Is Combination Therapy on the Horizon in Diabetic Macular Edema?

July 12, 2020

Patients with diabetic macular edema whose vision remains impaired even with the best available treatments may soon have a combination therapy.

Diabetic macular edema, or DME, affects an estimated 746,000 people in the United States. DME is a form of vision loss caused by diabetic retinopathy, a complication of diabetes.

The standard of care in recent years has been anti-VEGF therapy, with Eylea (aflibercept, Regeneron) overtaking Lucentis (ranibizumab, Roche/Genentech) after 2015 based on results of the NIH-funded Protocol T study, which showed Eylea’s superiority.

However, anti-VEGF therapy only targets one pathway, known as VEGF-A; if it upregulated it may stimulate the growth of blood vessels, causing fluid accumulation that threatens vision. If patients also have elevated levels VEGF-C or VEGF-D, they may experience persistent or refractory DME.

Now, treatment for DME may go the route seen in other chronic conditions: the next step may be combination therapy, which targets more than one pathway at the same time.

Recently, the biologics drug developer Opthea reported results of a phase 2a trial for OPT-302, an experimental therapy being developed to work in tandem with existing treatments that target anti-VEGF-A. The study is a randomized, double-masked, sham-controlled clinical trial designed to show proof-of-concept; it involved 144 participants at 53 sites in the United States, Israel, Australia, and Latvia. All had persistent DME despite regular anti-VEGF treatment.

The patients were randomized 2:1 to receive a combination of OPT-302 with Eylea, or a sham dose with Eylea. Study doses were given by injection once every 4 weeks, with 3 doses given through week 12. In June, Opthea announced that the study achieved its primary end point, with 52.8% of the patients (95% CI, 41%-64%) in the group taking the combination of OPT-302 and Eylea gaining at least 5 letters of Best Corrected Visual Acuity (BCVA) at week 12. The trial protocol called for meeting a response rate of at least 38% gaining at least 5 letters BCVA in the initial dosing period.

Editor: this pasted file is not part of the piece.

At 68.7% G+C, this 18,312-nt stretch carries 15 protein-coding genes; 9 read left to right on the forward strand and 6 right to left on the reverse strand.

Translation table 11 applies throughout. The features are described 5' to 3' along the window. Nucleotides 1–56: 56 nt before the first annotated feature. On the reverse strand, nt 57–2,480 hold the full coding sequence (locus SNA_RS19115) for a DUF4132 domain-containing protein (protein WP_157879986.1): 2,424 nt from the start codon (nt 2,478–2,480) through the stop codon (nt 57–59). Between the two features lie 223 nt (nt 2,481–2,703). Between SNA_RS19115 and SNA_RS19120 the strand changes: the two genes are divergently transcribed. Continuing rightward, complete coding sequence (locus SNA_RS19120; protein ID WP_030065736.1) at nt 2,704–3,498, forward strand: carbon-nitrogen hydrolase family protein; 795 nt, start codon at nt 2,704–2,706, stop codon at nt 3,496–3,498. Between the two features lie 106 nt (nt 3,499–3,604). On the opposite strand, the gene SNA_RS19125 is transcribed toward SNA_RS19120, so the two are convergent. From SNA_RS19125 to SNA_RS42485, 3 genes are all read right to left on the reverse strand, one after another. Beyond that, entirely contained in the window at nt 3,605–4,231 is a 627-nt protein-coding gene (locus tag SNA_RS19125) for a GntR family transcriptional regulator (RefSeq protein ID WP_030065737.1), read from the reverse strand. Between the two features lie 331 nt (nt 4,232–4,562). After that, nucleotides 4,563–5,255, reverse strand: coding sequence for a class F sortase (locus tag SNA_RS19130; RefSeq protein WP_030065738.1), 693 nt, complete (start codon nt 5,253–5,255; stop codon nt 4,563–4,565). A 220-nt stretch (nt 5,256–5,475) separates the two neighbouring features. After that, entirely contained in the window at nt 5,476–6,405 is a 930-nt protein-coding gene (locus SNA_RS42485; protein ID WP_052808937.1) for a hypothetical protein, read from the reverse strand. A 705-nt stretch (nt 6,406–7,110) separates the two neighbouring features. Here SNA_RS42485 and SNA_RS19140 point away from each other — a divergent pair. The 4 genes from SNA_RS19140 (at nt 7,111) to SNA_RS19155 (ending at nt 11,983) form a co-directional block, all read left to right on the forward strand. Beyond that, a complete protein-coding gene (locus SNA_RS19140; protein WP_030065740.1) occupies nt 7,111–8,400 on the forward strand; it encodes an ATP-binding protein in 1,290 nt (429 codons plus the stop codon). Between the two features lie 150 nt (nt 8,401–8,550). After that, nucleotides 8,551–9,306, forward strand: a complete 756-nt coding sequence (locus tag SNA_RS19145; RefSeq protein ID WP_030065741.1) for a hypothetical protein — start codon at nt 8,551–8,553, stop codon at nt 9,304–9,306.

Initial reaction was mixed, because overall, 60% of the patients in the Eylea-only control group achieved the standard of gaining at least 5 letters BCVA at week 12. However, the share of patients who gained at least 10 letters BCVA from baseline to week 12 was 26.7% in the combination group and 22.5% in the Eylea control group. Also:

  • 12% of the combination group patients and 7.5% the Eylea-only patients gained at least 15 letters
  • The percentage that lost 5 or more letters was 2.7% in the combination group, vs 5% in the Eylea-only group.

Additional results suggest the results are especially promising for patients who are taking Eylea and add OPT-302. Researchers looked at results for a subset of patients who had previously been treated with Eylea, vs. a different anti-VEGF therapy. The mean visual acuity gain at week 12 was 8.6 letters for those treated with the combination dose vs 5.0 letters for those who continued on Eylea only. Taking the combination helped 50% of this group gain at least 10 letters by week 12, with 16.7% gaining at least 15 letters.

The trial is ongoing, and patients have recently completed the 24-week follow-up visit. That data will be reported later in 2020. In their June statement, Opthea officials said a phase 3 trial is planned in another ocular condition, wet age-related macular degeneration (AMD).

“With limited treatment options currently available and many patients who do not adequately respond to anti-VEGF-A therapies, there remains a significant unmet need for more efficacious and durable therapies for DME,” study investigator David Boyer, MD, senior partners in the Retina Vitreous Associates Medical Group, Los Angeles, and clinical professor at the University of Southern California Roski Eye Institute, said in a statement. Adding OPT-302 to Eylea to improve vision for these hard-to-treat patients, “would be significant,” he said.